Basic jewellery-making tools L to R: Bent nose, chain nose, round nose, and angled flush cutters (with the really pointy ends). Note the pliers with blue handles, those have cushioned, hand-friendly ergonomic handles. The ones in the centre are Michael's "sparkle" pliers. They're fine to use, but upgrading those is on my shopping list.
Go to The Gem Expo website or The MetaExpo website, subscribe and get immediate notification when the classes are posted. One admission gets you into both shows.
Got questions about this and my other classes? Email me here. Thanks for stopping by!
I was supposed to leave Woodstock by 7:00 a.m. on Sunday to the Toronto Gem & Mineral Show at the Don Mills Arena, but ended up tossing, tossing, tossing and packing and moving until 2:00 p.m. downsizing from a 2-bedroom house to a tiny room in a shared house. Okay, and a storage locker for all my show and market bins -- all of which are on large wire baker's rack type shelves. System works great.
People laugh at my 30-inch wide bed but it's super comfortable and I can store lots underneath. I gave away tons and tons of stuff, but still have too much.
I stayed downtown at Hi-Toronto on Church just north of King, and my current fave place to stay in Toronto. The common kitchen/dining area has been renovated -- took out a dividing wall, and despite losing counter space, it's made a huge difference. The room is now filled with light. I've always loved the mismatched wooden tables and chairs look. Took this picture at about 6:00 a.m. but in the afternoon/early evening, it's really beautiful. Plenty of fridge/freezer/food prep space. I bring my own coffee for early in the morning.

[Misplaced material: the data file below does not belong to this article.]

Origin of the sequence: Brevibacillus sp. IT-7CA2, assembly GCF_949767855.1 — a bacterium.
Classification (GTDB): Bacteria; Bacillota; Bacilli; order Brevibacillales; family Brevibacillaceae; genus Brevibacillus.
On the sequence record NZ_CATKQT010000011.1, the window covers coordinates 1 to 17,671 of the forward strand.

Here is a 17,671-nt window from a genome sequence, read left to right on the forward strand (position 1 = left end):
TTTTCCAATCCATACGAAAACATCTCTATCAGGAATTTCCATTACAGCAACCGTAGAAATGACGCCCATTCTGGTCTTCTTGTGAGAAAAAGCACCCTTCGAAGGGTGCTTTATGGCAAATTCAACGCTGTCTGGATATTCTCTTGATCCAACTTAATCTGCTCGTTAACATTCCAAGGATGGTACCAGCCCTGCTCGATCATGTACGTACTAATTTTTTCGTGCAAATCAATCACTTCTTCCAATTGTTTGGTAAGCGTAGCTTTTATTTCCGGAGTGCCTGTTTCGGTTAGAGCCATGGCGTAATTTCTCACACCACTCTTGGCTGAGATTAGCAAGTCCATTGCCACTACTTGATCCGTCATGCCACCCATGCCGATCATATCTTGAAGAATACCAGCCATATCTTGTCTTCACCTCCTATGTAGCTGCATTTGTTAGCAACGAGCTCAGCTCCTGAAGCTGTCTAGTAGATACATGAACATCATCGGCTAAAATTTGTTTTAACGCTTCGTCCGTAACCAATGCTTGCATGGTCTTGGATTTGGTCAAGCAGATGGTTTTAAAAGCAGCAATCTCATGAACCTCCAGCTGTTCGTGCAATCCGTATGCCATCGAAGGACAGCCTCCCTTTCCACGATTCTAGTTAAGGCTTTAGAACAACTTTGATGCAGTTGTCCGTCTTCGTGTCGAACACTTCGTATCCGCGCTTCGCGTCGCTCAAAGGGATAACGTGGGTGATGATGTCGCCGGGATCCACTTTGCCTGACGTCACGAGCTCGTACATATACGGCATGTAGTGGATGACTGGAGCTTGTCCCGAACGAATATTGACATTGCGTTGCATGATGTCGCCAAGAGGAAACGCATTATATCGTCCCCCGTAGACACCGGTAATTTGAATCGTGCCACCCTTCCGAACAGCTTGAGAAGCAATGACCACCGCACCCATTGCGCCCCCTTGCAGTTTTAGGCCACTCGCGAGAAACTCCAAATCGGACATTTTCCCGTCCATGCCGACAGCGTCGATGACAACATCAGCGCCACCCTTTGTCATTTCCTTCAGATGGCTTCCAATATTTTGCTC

All I did was eat, and walk and eat some more. We had lunch on Monday at crazy-good KoJa Sushi in the Liberty Village neighbourhood with Ruth. The plates are works of freakin' fresh and goooood art.
We headed to an artisan co-op stores on Queen in Parkdale, but found Curiosa in its place, full of Harry Potter paraphernalia. Magical place. One of these days I'll binge read/watch the Harry Potter books and movies. Then we went to the Lakeview Restaurant on Dundas at Ossington for dinner, my second time there. Walking up Ossington and taking the streetcar along Dundas, there are so many little restos and so little time -- and money. More money and more time would be good. The key of course to all this good food is a whole lot of sauntering. Five-plus kilometres each day. The next day we went to the Bus Terminal Diner on the Danforth at Coxwell, another great time warp, diners being a current theme.
Very sorry I missed Karma's Kitchen on Gerrard, but I got to Toronto too late Sunday evening to consider it. Dim Sum Plus on Spadina is new, tried it on my last visit, and I would've liked to have gone back there. Three more weeks to wait...
Meanwhile back here IRL, Mother's Day is May 13th. Two more market shopping days: don't forget to come and see me and all the other great vendors at the Woodstock Farmers Market every Saturday morning from 7:00 a.m. to 12:00 noon. We have great gifts, and great food for your BBQ or party. I'm there by 5:00 a.m. for anyone who wants to stop by on their way to work.